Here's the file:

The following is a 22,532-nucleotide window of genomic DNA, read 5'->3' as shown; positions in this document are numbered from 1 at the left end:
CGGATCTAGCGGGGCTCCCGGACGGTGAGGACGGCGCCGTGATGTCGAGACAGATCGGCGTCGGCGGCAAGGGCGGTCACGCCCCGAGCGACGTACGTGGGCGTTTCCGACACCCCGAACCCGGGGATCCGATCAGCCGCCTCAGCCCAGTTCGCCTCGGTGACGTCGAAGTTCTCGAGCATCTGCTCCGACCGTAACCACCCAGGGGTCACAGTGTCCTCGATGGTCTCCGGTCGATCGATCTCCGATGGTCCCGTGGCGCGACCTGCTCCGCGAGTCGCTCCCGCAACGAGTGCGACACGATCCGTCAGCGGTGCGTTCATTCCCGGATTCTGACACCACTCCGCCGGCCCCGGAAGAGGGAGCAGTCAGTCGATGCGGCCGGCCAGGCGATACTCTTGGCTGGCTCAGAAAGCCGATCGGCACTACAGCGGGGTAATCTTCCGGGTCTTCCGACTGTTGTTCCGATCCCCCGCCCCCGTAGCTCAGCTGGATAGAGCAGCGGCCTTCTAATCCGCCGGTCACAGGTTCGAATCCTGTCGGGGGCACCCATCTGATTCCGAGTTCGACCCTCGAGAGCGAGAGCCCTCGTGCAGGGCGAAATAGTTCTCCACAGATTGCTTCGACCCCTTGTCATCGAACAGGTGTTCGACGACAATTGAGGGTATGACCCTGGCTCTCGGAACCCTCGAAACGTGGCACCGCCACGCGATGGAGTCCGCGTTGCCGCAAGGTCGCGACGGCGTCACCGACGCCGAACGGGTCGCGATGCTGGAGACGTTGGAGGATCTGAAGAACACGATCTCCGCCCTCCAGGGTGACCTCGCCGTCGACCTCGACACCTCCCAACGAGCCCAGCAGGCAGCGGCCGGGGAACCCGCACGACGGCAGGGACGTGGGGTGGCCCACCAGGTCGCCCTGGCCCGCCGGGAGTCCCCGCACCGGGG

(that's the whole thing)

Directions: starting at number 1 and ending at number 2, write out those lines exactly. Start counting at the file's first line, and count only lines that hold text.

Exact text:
The following is a 22,532-nucleotide window of genomic DNA, read 5'->3' as shown; positions in this document are numbered from 1 at the left end:
CGGATCTAGCGGGGCTCCCGGACGGTGAGGACGGCGCCGTGATGTCGAGACAGATCGGCGTCGGCGGCAAGGGCGGTCACGCCCCGAGCGACGTACGTGGGCGTTTCCGACACCCCGAACCCGGGGATCCGATCAGCCGCCTCAGCCCAGTTCGCCTCGGTGACGTCGAAGTTCTCGAGCATCTGCTCCGACCGTAACCACCCAGGGGTCACAGTGTCCTCGATGGTCTCCGGTCGATCGATCTCCGATGGTCCCGTGGCGCGACCTGCTCCGCGAGTCGCTCCCGCAACGAGTGCGACACGATCCGTCAGCGGTGCGTTCATTCCCGGATTCTGACACCACTCCGCCGGCCCCGGAAGAGGGAGCAGTCAGTCGATGCGGCCGGCCAGGCGATACTCTTGGCTGGCTCAGAAAGCCGATCGGCACTACAGCGGGGTAATCTTCCGGGTCTTCCGACTGTTGTTCCGATCCCCCGCCCCCGTAGCTCAGCTGGATAGAGCAGCGGCCTTCTAATCCGCCGGTCACAGGTTCGAATCCTGTCGGGGGCACCCATCTGATTCCGAGTTCGACCCTCGAGAGCGAGAGCCCTCGTGCAGGGCGAAATAGTTCTCCACAGATTGCTTCGACCCCTTGTCATCGAACAGGTGTTCGACGACAATTGAGGGTATGACCCTGGCTCTCGGAACCCTCGAAACGTGGCACCGCCACGCGATGGAGTCCGCGTTGCCGCAAGGTCGCGACGGCGTCACCGACGCCGAACGGGTCGCGATGCTGGAGACGTTGGAGGATCTGAAGAACACGATCTCCGCCCTCCAGGGTGACCTCGCCGTCGACCTCGACACCTCCCAACGAGCCCAGCAGGCAGCGGCCGGGGAACCCGCACGACGGCAGGGACGTGGGGTGGCCCACCAGGTCGCCCTGGCCCGCCGGGAGTCCCCGCACCGGGG